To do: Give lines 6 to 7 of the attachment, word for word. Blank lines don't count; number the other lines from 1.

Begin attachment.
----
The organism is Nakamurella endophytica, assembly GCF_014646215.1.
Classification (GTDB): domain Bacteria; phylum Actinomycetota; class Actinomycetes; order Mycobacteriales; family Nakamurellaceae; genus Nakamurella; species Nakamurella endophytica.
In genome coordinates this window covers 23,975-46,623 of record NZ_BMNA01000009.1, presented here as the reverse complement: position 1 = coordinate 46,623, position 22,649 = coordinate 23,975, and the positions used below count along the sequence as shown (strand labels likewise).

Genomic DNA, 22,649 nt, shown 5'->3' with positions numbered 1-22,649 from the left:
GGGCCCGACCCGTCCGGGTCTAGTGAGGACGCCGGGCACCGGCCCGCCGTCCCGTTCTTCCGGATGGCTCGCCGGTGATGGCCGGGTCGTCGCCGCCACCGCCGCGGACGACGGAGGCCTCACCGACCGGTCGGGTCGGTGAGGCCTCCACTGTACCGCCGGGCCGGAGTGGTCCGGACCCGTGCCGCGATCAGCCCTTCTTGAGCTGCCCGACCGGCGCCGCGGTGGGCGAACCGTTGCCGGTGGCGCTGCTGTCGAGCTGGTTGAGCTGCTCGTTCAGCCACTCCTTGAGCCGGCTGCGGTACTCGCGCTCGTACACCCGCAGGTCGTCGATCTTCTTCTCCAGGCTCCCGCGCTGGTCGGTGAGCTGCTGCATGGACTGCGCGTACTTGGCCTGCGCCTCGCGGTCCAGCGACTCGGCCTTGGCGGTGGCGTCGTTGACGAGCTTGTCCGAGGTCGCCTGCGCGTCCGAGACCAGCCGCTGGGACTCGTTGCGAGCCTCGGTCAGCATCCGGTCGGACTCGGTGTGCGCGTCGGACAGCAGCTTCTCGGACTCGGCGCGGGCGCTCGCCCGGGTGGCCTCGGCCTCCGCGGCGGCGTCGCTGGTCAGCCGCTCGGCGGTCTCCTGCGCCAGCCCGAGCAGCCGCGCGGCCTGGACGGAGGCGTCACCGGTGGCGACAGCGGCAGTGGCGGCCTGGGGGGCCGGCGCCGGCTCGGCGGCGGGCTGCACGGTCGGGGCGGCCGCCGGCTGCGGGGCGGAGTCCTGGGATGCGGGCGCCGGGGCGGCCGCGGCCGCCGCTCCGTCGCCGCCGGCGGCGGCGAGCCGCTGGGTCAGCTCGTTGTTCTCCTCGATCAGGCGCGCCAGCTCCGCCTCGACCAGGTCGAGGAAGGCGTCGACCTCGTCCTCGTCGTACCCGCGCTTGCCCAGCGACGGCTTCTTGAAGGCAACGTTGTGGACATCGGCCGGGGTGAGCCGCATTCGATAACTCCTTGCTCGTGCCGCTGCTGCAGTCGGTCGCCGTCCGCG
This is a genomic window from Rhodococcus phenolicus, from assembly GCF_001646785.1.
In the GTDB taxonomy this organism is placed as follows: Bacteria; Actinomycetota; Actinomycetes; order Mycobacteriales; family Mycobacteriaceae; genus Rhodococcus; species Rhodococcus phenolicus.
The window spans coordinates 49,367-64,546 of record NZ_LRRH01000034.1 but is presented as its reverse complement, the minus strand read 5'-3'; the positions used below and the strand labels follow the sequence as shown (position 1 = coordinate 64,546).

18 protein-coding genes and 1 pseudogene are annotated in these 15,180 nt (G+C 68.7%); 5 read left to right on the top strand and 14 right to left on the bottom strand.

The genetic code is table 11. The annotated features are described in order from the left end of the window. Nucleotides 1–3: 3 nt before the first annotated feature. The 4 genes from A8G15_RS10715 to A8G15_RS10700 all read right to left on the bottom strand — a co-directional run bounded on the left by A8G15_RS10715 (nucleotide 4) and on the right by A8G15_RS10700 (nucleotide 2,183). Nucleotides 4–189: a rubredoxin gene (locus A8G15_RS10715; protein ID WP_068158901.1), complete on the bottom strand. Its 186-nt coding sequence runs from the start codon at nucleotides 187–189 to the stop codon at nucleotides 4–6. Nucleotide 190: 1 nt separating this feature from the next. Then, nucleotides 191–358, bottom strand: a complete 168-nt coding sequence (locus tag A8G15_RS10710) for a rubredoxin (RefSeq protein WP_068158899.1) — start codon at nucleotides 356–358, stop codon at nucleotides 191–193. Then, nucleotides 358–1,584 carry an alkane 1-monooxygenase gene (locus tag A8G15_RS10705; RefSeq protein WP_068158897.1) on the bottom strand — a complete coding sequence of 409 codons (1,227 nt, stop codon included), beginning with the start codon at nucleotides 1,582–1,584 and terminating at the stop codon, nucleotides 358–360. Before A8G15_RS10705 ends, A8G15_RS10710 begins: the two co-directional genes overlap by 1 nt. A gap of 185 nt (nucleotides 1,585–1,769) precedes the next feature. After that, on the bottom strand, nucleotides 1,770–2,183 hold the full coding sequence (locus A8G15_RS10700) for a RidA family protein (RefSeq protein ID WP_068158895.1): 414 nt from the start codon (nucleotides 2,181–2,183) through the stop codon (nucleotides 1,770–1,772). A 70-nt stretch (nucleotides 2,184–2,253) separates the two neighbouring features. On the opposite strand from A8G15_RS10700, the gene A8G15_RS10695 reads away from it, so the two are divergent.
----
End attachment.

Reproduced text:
This is a genomic window from Rhodococcus phenolicus, from assembly GCF_001646785.1.
In the GTDB taxonomy this organism is placed as follows: Bacteria; Actinomycetota; Actinomycetes; order Mycobacteriales; family Mycobacteriaceae; genus Rhodococcus; species Rhodococcus phenolicus.